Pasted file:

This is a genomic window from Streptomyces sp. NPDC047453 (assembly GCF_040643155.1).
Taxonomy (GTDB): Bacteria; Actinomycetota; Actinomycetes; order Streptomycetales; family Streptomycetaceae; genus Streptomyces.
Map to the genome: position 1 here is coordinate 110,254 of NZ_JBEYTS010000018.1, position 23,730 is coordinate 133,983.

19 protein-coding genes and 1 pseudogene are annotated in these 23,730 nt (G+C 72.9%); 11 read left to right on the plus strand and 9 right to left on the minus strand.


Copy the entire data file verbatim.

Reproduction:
This is a genomic window from Streptomyces sp. NPDC047453 (assembly GCF_040643155.1).
Taxonomy (GTDB): Bacteria; Actinomycetota; Actinomycetes; order Streptomycetales; family Streptomycetaceae; genus Streptomyces.
Map to the genome: position 1 here is coordinate 110,254 of NZ_JBEYTS010000018.1, position 23,730 is coordinate 133,983.

19 protein-coding genes and 1 pseudogene are annotated in these 23,730 nt (G+C 72.9%); 11 read left to right on the plus strand and 9 right to left on the minus strand.